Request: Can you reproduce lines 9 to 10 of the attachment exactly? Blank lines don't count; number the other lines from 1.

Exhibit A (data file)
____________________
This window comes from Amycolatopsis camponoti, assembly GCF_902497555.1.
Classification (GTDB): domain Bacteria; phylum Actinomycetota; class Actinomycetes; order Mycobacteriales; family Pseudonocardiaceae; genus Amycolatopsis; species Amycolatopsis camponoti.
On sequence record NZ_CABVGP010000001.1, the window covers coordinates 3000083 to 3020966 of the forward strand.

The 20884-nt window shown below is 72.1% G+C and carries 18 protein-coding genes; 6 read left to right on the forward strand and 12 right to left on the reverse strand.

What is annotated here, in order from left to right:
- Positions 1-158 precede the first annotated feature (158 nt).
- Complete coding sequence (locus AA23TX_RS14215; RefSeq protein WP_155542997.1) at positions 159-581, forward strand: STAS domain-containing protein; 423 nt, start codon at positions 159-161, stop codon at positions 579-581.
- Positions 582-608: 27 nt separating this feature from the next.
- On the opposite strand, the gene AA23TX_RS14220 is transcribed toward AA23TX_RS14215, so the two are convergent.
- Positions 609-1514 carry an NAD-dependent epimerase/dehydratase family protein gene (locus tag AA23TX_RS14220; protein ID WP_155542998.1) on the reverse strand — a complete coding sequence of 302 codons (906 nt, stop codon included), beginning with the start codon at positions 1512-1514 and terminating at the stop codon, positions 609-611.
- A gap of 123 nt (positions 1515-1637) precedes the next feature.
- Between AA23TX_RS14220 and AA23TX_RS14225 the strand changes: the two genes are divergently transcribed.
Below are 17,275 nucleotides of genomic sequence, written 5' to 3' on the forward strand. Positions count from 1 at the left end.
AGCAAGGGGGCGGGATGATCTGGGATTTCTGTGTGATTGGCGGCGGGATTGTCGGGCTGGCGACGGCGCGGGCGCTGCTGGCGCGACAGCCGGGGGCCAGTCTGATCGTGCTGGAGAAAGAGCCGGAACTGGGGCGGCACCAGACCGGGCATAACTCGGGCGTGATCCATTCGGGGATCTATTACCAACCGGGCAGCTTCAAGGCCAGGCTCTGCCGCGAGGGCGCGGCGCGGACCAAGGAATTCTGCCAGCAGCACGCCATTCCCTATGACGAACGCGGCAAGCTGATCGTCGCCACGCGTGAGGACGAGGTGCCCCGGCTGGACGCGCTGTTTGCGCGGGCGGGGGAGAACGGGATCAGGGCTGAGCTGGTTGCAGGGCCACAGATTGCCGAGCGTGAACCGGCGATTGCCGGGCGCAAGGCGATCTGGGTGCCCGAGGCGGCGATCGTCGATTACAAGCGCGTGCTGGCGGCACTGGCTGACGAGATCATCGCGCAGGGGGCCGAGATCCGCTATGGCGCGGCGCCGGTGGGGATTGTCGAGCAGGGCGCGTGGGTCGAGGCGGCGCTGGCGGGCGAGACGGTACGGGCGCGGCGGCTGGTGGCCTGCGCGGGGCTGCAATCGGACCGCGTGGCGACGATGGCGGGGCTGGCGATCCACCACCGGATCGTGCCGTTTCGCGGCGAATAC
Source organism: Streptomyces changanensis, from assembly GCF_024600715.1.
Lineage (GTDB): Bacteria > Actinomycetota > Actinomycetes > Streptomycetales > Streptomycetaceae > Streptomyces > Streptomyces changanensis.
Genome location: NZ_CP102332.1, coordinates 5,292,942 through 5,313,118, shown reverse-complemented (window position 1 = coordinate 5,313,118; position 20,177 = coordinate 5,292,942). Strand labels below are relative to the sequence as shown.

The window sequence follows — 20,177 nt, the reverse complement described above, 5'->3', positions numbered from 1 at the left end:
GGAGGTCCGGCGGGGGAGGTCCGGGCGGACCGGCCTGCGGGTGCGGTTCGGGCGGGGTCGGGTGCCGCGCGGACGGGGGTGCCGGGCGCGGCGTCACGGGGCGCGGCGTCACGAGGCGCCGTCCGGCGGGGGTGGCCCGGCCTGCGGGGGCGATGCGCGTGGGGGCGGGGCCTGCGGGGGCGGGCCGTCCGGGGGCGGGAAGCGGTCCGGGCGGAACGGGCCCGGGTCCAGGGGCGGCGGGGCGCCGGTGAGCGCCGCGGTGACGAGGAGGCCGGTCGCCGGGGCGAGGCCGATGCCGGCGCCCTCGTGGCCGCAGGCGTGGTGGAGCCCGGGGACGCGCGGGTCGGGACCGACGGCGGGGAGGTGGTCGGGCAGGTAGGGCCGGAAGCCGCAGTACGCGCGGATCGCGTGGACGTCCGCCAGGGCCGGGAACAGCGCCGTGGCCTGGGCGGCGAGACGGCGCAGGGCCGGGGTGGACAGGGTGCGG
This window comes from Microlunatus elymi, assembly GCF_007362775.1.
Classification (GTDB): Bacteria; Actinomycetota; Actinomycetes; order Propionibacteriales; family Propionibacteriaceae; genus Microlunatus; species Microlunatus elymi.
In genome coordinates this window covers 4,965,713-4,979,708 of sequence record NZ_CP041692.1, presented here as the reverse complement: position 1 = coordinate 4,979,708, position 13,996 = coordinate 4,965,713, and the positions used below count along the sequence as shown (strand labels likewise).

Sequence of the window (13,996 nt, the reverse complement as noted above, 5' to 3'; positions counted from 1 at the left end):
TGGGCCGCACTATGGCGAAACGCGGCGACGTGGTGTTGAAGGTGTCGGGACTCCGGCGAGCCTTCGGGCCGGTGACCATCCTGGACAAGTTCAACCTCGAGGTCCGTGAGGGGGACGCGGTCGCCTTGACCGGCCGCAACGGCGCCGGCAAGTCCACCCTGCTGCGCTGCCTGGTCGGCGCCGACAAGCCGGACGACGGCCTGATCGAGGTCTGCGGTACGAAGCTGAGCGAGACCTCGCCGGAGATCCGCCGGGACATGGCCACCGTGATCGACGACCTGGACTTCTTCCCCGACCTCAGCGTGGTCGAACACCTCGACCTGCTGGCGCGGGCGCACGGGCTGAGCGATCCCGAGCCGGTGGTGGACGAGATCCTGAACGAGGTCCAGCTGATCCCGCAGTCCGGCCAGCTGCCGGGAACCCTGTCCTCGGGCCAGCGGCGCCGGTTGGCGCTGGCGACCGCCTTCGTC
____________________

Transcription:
- On the opposite strand, the gene AA23TX_RS14220 is transcribed toward AA23TX_RS14215, so the two are convergent.
- Positions 609-1514 carry an NAD-dependent epimerase/dehydratase family protein gene (locus tag AA23TX_RS14220; protein ID WP_155542998.1) on the reverse strand — a complete coding sequence of 302 codons (906 nt, stop codon included), beginning with the start codon at positions 1512-1514 and terminating at the stop codon, positions 609-611.